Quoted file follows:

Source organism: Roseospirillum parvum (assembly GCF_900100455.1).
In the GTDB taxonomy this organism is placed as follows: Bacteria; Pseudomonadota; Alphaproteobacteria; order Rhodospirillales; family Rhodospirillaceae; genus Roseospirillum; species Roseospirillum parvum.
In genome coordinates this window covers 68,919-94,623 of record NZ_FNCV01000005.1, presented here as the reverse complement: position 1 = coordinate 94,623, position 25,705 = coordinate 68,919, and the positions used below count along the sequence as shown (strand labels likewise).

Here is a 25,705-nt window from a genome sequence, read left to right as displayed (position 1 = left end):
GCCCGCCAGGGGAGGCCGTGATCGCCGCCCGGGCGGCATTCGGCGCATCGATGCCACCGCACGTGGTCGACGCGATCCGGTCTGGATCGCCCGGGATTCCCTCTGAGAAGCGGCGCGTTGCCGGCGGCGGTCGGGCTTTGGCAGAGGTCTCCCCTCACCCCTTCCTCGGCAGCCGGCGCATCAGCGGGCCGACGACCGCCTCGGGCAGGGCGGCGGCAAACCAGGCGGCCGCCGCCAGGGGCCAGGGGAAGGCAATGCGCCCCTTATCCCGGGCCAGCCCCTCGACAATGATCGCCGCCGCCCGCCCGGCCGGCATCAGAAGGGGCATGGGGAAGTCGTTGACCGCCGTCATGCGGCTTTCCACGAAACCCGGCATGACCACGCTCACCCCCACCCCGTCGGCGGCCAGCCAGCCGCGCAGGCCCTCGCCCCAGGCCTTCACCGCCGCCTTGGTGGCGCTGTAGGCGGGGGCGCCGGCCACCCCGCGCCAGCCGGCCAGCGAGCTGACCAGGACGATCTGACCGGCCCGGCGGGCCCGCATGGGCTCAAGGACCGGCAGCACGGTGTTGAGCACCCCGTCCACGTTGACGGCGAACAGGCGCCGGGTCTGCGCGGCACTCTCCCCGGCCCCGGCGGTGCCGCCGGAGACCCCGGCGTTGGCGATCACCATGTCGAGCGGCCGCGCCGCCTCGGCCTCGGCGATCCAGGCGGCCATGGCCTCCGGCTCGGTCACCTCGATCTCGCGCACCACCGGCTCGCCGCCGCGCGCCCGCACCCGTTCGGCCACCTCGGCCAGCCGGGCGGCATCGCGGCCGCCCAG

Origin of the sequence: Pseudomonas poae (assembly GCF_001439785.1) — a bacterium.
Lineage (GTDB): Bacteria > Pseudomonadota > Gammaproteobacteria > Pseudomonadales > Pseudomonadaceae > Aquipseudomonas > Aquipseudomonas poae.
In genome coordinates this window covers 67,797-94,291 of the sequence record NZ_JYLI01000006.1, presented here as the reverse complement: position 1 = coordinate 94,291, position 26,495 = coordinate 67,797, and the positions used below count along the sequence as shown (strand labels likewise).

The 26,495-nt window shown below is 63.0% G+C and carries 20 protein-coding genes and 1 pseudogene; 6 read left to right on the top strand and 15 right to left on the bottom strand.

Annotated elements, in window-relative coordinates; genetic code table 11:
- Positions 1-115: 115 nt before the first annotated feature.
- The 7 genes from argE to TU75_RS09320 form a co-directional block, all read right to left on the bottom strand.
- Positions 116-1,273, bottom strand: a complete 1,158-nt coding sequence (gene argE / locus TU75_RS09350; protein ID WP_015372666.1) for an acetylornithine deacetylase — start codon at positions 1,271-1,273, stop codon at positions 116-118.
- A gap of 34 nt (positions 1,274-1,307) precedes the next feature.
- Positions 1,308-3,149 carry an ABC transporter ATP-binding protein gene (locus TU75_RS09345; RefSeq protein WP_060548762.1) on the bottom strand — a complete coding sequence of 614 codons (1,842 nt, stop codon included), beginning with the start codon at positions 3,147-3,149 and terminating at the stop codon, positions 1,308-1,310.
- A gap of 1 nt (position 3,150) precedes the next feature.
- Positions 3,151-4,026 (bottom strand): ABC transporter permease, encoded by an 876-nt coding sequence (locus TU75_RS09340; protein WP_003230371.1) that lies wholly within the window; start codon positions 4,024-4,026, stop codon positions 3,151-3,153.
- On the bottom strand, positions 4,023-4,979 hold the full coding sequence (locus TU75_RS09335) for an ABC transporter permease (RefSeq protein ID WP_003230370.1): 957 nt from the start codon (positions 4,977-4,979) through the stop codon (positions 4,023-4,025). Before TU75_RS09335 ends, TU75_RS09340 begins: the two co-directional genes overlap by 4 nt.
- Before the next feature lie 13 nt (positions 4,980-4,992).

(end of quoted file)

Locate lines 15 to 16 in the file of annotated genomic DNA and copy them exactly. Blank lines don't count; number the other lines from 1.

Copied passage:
- Positions 1,308-3,149 carry an ABC transporter ATP-binding protein gene (locus TU75_RS09345; RefSeq protein WP_060548762.1) on the bottom strand — a complete coding sequence of 614 codons (1,842 nt, stop codon included), beginning with the start codon at positions 3,147-3,149 and terminating at the stop codon, positions 1,308-1,310.
- A gap of 1 nt (position 3,150) precedes the next feature.